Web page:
Andre Lee Ellis welcomed 500 men and boys in tuxedos at the start of the mentor program at Northcott Neighborhood House.
For several hours on Saturday morning, hundreds of African-American boys and men, ranging from preschoolers to 80-somethings, walked into Northcott Neighborhood House and crossed the lobby to a line of registration tables. After checking in, they proceeded to a makeshift cloakroom to collect pre-fitted rental tuxedos and down another hall to a changing room.
Emerging transformed from casually dressed to tuxedo-clad, they made their way, one by one and in small groups, into the gym, stopping to receive boutonnières, take selfies, pose for relatives and greet friends.
Numbering 500, the black boys and men braved a snowstorm to participate in the grassroots “We Got This” organization’s third annual tuxedo event, which pairs adult men with boys for mentoring and a formal dinner. Dubbed “From Boys in the Hood to Gentleman on the Town” in its first year, when 100 boys and men attended, organizers called this year’s event “500 Black Tuxedos.” Following drum performances and a rousing welcome by Andre Lee Ellis, founder of “We Got This,” and other community leaders, attendees boarded buses to the Hilton Milwaukee City Center for a formal dinner in the Crystal Ballroom.
Ellis said the event arose out of questions neighborhood boys asked on seeing him and his wife dressed up for an evening out. “500 Black Tuxedos” shows young, black boys from the central city a world beyond “the ‘hood.” It gives them an opportunity to see themselves in the larger world, experience wearing formal dress and dining in a formal setting, according to Ellis. It also connects them with a community of black men who act as father figures and mentors. In addition to giving the young men confidence, Ellis said the event also seeks to remind men in the community of their responsibility to guide its boys.
Adult participants agreed that young black boys in Milwaukee need mentors and said they were excited to be part of the event.
Don Bond, 19, participated last year as one of the young contingent. He was matched with mentor David Muhammad, violence prevention manager at the City of Milwaukee Health Department. A sophomore at Wisconsin Lutheran College, Bond liked last year’s event so much that he came back as an adult mentor to his younger brother Brandon Bond, 15.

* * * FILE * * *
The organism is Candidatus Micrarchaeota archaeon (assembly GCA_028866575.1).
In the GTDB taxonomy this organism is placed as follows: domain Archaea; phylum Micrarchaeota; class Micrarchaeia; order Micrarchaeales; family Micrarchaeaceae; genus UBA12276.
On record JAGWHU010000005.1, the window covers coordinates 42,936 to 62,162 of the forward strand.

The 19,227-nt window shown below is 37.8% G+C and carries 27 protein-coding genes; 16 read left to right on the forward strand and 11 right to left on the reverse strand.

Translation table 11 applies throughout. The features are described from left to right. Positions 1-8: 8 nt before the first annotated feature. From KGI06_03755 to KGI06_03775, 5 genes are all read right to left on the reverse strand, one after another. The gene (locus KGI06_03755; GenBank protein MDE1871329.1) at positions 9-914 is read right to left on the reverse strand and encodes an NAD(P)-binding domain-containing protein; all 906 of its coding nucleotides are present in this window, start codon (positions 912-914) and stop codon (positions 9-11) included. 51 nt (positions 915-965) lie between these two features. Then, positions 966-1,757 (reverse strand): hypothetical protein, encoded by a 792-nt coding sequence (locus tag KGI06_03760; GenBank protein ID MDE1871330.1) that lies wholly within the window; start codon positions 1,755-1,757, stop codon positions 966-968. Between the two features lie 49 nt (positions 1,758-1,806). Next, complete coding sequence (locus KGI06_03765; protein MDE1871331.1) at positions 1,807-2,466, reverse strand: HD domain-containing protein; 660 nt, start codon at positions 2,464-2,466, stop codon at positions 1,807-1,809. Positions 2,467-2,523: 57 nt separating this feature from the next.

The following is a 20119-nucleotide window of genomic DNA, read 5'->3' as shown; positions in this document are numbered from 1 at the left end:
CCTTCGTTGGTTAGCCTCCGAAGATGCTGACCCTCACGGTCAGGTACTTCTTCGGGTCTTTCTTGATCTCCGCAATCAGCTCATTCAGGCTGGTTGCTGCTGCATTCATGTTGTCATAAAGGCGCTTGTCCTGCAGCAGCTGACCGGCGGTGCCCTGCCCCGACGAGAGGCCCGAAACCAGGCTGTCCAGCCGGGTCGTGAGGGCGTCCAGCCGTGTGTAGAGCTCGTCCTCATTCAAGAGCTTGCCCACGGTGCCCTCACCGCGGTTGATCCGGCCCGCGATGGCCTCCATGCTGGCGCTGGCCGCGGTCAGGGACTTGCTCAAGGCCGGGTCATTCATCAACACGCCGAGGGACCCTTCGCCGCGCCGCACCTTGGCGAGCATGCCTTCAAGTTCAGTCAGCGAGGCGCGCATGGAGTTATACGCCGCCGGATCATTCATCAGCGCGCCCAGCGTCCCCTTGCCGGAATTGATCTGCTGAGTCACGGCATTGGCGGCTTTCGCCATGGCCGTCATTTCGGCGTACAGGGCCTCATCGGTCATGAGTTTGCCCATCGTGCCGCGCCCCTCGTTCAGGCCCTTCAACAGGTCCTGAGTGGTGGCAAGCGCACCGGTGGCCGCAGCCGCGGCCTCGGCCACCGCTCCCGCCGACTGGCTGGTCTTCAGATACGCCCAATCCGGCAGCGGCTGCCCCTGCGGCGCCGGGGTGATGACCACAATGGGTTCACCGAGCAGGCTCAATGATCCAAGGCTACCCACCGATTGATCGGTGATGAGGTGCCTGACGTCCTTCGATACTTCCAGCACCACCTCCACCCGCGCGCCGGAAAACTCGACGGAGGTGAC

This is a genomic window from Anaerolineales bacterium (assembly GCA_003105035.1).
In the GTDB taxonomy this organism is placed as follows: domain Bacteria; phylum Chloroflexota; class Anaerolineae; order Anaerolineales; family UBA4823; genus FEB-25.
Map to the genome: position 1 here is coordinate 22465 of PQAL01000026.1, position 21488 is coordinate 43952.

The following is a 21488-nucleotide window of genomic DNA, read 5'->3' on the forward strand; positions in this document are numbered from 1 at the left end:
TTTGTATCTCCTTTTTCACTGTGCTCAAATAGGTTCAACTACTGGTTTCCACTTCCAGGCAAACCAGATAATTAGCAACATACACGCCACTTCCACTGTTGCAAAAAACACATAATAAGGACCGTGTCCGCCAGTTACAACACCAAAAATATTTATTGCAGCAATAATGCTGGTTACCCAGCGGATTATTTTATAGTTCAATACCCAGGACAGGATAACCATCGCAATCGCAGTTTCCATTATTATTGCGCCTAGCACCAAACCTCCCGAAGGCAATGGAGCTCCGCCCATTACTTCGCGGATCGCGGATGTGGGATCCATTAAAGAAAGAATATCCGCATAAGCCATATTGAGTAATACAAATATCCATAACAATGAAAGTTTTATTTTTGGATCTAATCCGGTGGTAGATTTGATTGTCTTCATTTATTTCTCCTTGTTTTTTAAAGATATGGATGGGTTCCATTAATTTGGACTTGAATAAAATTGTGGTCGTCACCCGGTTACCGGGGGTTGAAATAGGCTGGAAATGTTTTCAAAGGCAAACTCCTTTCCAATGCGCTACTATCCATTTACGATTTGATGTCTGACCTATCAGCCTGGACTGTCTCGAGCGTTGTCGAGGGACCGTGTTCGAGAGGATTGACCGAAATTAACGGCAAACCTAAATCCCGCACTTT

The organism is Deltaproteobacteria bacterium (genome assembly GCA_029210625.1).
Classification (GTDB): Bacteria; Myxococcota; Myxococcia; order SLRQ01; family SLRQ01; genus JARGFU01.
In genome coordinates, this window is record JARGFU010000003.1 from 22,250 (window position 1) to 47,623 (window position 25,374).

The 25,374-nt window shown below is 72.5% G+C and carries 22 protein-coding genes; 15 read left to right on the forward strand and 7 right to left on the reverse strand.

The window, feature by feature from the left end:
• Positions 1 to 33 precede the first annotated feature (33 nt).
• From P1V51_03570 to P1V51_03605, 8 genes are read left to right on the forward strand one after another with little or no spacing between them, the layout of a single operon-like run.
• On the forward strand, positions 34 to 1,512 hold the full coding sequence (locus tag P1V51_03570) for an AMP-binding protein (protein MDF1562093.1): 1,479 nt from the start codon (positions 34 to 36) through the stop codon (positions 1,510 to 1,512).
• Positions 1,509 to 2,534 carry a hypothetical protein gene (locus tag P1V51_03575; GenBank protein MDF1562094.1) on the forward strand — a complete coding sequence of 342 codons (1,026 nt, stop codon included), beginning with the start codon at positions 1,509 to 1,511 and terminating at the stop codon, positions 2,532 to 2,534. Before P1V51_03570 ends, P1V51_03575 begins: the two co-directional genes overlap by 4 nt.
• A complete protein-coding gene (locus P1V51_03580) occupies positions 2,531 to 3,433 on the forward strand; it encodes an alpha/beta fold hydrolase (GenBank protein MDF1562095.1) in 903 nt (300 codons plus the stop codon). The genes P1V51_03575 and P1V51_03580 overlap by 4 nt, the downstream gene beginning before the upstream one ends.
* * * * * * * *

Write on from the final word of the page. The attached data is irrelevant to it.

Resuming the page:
Mentoring is important, Bond said, “because if you don’t steer young black men in the right direction, they will fall for anything.” They are racially profiled, so if they fit the profile, they’re just going to end up as another statistic, in jail or unemployed, Bond added.
“Focus on school and get good grades. Use your brain and stay out of trouble, … do what you’re supposed to do,” was his advice to his younger brother.
Bond said he has benefitted from his relationship with Muhammad, who he stays connected with through Facebook. “I shared my goals with him and he gave me his wisdom (about) how I can accomplish those goals,” he said.
Mentor Trevis Hardman, 24, grew up across the street from Ellis near 9th and Ring streets. A protégée of Ellis’ since Ellis moved to the neighborhood several years ago, Hardman recently moved to the Concordia neighborhood. He has built his own lawn care business, Dream Outlook Lawn Service, finding additional mentors among his clients. One of those is Robert Byrd, the former Marquette University basketball player, who owns a golf course in the city.
Hardman said his advice for the boy he mentored is to believe in and stay true to himself. “That’s pretty much what the ‘We Got This’ program is about, figuring out who you are as a young man, who you are in the community and who you are going to be in the workforce.”
Two military veterans volunteering for the first time this year both said they were fortunate to have strong mentors growing up. Electrician Willie Luckett, who lives on the Northwest Side, looked up to and emulated his older brother, who joined the Navy in 1978.
Luckett first thought he would participate by donating money but decided that contributing time and being there in person were at least as valuable. He added that by passing on the lessons that he was taught as he was growing up, he was contributing to the rebuilding of a cultural legacy that seems to have been lost.
Having traveled the world on four different Navy ships, Luckett said he would probably advise a boy to “go to the military; see the world, experience life. But if that boy wants to go to college, he should do that and be the best (he) can be,” Luckett added.
As director of peer support programs at Dryhooch, a nonprofit where veterans support veterans transitioning to civilian life, Otis Winstead understands the value of mentoring. He was attracted to the idea of mentoring young black men when he learned about 500 Black Tuxedos from his friend and associate, Northcott director MacArthur (“Mac”) Weddle.
Winstead explained that a principle of peer support is that the person being mentored should guide the relationship. It’s vital to discover what the boy is really interested in doing and “tap into his inner resources,” he said.
Contemplating the spectacle of 500 black boys and men in tuxedos filling the Northcott gym bleachers, Don Bond said, “I like how black people from all over the city come together, link arms and talk about how we’re going to make the community better.”